ACT2, the children’s wing of the Artistic Civic Theatre in Dalton, attended the Junior Theatre Festival in Houston, Texas, June 25-27 and won two awards.
The team was an auditioned competition team of 20 local actors ranging in age from 9 to 17 and representing schools from Whitfield County, Dalton and Christian Heritage.
The students performed a 15-minute version of Disney and Cameron MacIntosh’s musical "Mary Poppins Jr." for adjudication by qualified judges, all of whom work professionally on Broadway.
Directed by Ashlyn Barnett, choreographed by Elizabeth Holland and musically directed by Heidi Long, the show was full of difficult choreography and musically challenging numbers from the well-loved classic.
The all-star team included Scarlett Mumford as Mary Poppins, Aaron Coker as Bert, Kinsley Stephens and Blakely Nix as Jane and Michael Banks, Nick McClure and Sara Angell as Mr. and Mrs. Banks, Avery Moore as Neleus, Henley Green as Mrs. Brill, Emily Hunt as Katie Nana, Emma Lester as Mrs. Corry and Lindy Hester, Caroline Gee, Marley Kilgore and Preston Nix as chimney sweeps. The ensemble included Chloe Stephens, Lottie Skaare, Savannah Morgan, Molly Long and Anna Kate Swiney.
The Junior Theatre Festival was created and is hosted by Timothy Allen McDonald, the head of iTheatrics and an award- winning Broadway playwright, musical adaptor and director. He believes all children should have access to musical theater and through his many connections in the industry has created a theatrical experience for kids ages 8-18 that is matched by no other.
Many Broadway stars appear on the JTF stage, and all workshops are conducted by industry professionals.
This year, the students attended a dance workshop led by Brion Watson from the company of "Hamilton." They also saw a live recording of the podcast “Growing Up Broadway,” featuring actors from the casts of “Mean Girls,” “Hamilton,” “Groundhog Day,” “Hairspray” and “The Book of Mormon.”
The festival closed with a wonderful concert by Michael James Scott from the cast of numerous shows on Broadway and London’s West End, but who is best known for his role as The Genie in Broadway’s “Aladdin.”
Getting accepted to the Junior Theatre Festival is difficult, and once there the competition is fierce. This year the festival was attended by nearly 50 community theaters, performing arts academies and conservatories from across the United States.
“Our small community theater was up against groups like Inspiration Stage from Sugar Land, Texas, which is a very established and well-respected theater company. They have even been asked to pilot new Jr. shows in the past by Music Theatre International because their talent level is well known to the industry,” said music director Heidi Long. “But I knew we had the talent pool here to go head to head with any group. I was confident we could compete.”
Barnett agreed. Having taken groups from North Whitfield Middle School (where she is the drama teacher) to JTF Atlanta, she was the driving force in creating this experience for the ACT2 JTF team.
Barnett said, “The past year was very difficult for all the students in our area, but I know our theater students felt the loss of their school year and their hobby in a very big way. While sports teams were able to pick back up fairly quickly at the start of the school year, due to COVID precautions our performing arts students were left with next to nothing. I knew that our kids were ready to get back to it, and this opportunity seemed like a great fit for us!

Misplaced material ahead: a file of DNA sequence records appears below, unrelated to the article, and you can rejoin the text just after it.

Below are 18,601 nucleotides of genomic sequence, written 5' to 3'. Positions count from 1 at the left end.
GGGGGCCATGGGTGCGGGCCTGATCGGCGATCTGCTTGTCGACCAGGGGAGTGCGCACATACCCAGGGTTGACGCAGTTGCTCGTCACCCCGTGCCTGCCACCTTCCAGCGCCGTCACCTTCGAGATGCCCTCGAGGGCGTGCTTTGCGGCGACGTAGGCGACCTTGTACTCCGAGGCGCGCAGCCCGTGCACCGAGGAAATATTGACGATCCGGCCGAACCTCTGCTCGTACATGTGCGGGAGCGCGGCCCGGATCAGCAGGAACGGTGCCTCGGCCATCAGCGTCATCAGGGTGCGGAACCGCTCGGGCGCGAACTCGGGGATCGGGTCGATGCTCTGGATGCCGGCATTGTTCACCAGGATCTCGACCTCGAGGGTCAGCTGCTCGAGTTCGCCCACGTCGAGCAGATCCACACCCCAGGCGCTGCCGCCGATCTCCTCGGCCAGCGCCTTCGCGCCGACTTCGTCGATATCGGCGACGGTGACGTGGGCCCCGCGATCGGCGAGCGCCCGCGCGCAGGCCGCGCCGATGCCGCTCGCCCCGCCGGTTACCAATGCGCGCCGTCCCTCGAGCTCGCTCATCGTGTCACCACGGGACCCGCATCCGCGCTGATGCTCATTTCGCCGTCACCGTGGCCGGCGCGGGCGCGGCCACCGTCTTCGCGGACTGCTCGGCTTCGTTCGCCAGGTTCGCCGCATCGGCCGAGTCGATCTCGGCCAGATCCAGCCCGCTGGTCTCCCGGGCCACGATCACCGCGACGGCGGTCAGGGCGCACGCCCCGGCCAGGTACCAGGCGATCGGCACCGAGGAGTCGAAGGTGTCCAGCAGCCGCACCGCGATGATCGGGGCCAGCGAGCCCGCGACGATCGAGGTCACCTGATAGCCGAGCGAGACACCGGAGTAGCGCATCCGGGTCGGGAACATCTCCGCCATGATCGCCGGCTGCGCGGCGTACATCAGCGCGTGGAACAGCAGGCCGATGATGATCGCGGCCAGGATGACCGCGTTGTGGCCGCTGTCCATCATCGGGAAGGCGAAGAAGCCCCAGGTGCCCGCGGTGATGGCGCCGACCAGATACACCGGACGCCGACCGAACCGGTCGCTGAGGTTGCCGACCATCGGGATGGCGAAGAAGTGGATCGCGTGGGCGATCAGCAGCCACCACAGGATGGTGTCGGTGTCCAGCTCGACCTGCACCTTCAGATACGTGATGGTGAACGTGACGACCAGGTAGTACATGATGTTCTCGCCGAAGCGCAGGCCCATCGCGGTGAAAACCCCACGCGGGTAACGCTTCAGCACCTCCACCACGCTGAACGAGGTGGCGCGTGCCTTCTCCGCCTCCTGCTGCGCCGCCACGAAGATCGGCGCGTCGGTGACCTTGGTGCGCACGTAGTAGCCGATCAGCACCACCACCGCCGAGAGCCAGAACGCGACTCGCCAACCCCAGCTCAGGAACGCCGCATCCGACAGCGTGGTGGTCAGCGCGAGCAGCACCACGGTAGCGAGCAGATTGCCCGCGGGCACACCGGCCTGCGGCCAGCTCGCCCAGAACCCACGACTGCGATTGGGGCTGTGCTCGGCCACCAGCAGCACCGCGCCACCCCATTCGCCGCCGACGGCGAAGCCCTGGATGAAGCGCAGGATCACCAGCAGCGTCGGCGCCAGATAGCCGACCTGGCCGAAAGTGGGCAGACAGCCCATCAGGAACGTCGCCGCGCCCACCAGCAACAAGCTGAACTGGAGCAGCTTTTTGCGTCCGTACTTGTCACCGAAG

"The real heroes of this story are the parents who agreed to this crazy dream of mine and dropped everything to take their kids halfway across the country to perform and learn alongside the best of the best in youth theater.
"I couldn’t have been prouder of our ACT2 troupe. They were complimented on their behavior, teamwork and positive attitudes everywhere we went. They represented the Dalton area with excellence.”
And not only did they compete, but they won two awards: the Freddie G Award for Excellence in Music and a Tech Olympics award.
Holland was especially proud of the Tech Olympics award because “the judges said our kids were especially recognized for the teamwork they displayed. We were very proud of them.”
The Tech Olympics involves a small group of four who must work together to perform a costume change, an element of set design and a prop setup. Nick McClure, Blakely Nix, Preston Nix and Marley Kilgore volunteered to represent the group and brought home the trophy.
Lynsey Bethel, president of the ACT board of directors, said the board members were “thrilled but not surprised that our troupe made such a great showing at their first JTF. We wanted our kids back on stage learning from professionals and having a great experience. It was a success!”
“It was so exciting to feel like we were part of the professional musical theater world at JTF," said Morgan Long, a Northwest Whitfield High School student who played the role of The Bird Lady. "And to hear so many of those professionals talk about their own JTF experiences made it seem like a dream of performing on Broadway isn’t really so out of reach.”
The young actors all agreed that it was the experience of a lifetime, and the directors all agree that “We hope to go to JTF Atlanta in January of 2023.”
If you’d like to see these amazing young actors perform not only the award-winning adjudication piece from JTF but also other musical numbers, you’ll get your opportunity on Saturday, Aug. 21, at 7:30 p.m. They’ll be performing one show only at Crosspointe church in Dalton. Tickets will be $10 at the door (no advance sales). Cash or checks only will be accepted. Masks are recommended for unvaccinated audience members, but will not be required.
For information on other shows and events coming up at the Artistic Civic Theatre, visit actdalton.org.